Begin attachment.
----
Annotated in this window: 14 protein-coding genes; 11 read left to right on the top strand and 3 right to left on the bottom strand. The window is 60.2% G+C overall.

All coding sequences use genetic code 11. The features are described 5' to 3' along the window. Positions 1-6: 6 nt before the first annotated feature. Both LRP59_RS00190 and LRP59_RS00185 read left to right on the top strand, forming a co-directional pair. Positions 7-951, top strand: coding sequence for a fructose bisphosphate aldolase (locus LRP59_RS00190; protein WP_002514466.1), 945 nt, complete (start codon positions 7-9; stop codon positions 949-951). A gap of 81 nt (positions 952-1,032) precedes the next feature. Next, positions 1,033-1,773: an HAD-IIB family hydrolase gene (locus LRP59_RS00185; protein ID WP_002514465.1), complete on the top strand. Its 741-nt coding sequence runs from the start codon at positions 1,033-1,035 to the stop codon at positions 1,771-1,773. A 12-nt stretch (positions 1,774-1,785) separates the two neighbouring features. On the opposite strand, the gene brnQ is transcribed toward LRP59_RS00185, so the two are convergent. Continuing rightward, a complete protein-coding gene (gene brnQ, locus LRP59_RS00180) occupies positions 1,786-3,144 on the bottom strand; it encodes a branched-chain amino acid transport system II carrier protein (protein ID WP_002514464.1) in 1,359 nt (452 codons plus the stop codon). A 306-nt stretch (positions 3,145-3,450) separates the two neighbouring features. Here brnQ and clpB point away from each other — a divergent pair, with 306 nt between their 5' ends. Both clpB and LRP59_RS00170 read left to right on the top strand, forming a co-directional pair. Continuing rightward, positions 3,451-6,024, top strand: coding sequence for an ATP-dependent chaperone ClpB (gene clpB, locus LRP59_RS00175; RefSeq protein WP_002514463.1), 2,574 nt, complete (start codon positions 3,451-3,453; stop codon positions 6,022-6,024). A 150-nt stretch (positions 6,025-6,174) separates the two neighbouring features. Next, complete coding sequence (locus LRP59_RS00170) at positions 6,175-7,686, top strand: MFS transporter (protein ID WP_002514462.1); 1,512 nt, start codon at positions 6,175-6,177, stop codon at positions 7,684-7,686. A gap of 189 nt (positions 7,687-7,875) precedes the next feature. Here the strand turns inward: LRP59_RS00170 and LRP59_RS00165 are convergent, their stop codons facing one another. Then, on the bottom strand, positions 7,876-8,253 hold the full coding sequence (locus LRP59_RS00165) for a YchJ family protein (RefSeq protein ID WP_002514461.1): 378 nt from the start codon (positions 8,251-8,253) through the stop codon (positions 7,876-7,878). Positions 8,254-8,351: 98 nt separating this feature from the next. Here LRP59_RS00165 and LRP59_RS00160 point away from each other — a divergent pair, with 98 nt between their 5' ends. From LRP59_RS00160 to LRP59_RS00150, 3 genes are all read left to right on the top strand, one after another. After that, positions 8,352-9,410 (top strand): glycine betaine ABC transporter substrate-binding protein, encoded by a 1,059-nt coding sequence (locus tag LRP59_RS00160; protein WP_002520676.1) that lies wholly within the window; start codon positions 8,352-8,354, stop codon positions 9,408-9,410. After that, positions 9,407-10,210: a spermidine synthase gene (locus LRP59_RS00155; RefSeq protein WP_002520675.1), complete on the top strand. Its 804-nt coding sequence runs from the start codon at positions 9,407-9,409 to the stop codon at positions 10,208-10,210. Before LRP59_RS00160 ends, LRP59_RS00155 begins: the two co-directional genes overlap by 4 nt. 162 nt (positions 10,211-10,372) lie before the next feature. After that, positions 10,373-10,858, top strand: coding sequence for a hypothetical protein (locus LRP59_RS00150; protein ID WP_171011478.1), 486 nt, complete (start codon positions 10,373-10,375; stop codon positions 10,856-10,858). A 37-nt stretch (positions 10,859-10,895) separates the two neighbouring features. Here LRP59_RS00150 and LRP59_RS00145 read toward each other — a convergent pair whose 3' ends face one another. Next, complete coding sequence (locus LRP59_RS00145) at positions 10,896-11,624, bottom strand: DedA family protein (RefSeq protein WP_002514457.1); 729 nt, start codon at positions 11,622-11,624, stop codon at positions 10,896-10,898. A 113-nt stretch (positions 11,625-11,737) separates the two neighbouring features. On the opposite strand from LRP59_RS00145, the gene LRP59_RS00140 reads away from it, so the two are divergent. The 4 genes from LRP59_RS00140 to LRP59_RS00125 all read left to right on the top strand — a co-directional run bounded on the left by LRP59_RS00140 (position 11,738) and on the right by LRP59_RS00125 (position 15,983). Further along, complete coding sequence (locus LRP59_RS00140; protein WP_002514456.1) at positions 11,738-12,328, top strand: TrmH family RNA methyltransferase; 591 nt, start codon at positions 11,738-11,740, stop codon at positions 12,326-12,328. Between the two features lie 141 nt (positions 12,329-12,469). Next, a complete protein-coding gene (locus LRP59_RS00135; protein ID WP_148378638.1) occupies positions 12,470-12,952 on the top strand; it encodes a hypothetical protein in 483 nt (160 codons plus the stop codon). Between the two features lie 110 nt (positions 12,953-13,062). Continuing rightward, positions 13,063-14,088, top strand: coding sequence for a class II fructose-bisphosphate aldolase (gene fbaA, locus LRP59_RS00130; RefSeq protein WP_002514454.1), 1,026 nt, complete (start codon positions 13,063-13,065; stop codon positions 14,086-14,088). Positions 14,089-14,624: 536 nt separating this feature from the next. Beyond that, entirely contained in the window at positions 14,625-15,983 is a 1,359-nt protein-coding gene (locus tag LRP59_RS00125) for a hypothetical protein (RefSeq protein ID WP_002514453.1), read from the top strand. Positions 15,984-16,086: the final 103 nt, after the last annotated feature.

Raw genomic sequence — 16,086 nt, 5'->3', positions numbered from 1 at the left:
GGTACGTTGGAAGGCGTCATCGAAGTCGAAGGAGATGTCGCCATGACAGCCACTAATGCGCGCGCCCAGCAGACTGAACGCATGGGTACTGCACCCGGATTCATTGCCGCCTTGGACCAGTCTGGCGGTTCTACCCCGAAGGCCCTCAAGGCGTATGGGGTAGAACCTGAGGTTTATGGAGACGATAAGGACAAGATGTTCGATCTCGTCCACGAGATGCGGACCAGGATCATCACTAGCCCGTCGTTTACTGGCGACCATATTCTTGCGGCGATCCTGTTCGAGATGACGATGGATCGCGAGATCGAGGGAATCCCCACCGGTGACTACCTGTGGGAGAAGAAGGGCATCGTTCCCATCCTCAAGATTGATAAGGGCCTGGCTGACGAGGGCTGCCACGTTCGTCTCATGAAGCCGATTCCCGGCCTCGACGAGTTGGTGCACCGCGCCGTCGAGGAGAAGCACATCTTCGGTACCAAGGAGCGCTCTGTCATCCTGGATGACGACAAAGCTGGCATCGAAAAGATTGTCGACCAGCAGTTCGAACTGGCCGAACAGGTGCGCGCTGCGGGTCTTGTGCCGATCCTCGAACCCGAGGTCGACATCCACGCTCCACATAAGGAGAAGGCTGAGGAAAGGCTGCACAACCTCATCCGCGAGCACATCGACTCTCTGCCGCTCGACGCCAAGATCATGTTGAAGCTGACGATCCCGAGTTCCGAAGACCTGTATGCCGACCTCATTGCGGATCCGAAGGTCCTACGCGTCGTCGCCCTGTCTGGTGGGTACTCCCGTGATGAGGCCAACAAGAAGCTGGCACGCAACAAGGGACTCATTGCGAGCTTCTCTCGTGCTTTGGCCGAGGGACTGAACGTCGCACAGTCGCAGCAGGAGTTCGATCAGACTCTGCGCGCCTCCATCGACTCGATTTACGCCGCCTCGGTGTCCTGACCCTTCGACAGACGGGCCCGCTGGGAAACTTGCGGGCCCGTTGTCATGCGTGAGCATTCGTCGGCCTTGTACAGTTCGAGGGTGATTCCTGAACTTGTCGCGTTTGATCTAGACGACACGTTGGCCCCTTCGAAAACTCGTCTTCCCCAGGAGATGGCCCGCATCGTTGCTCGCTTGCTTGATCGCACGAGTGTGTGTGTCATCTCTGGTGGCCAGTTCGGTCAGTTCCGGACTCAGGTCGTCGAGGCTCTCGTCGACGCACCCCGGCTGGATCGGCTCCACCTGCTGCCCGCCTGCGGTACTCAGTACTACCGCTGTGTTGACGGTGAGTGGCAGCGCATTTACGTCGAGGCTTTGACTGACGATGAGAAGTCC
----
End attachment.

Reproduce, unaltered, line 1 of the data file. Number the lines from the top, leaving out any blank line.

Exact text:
Annotated in this window: 14 protein-coding genes; 11 read left to right on the top strand and 3 right to left on the bottom strand. The window is 60.2% G+C overall.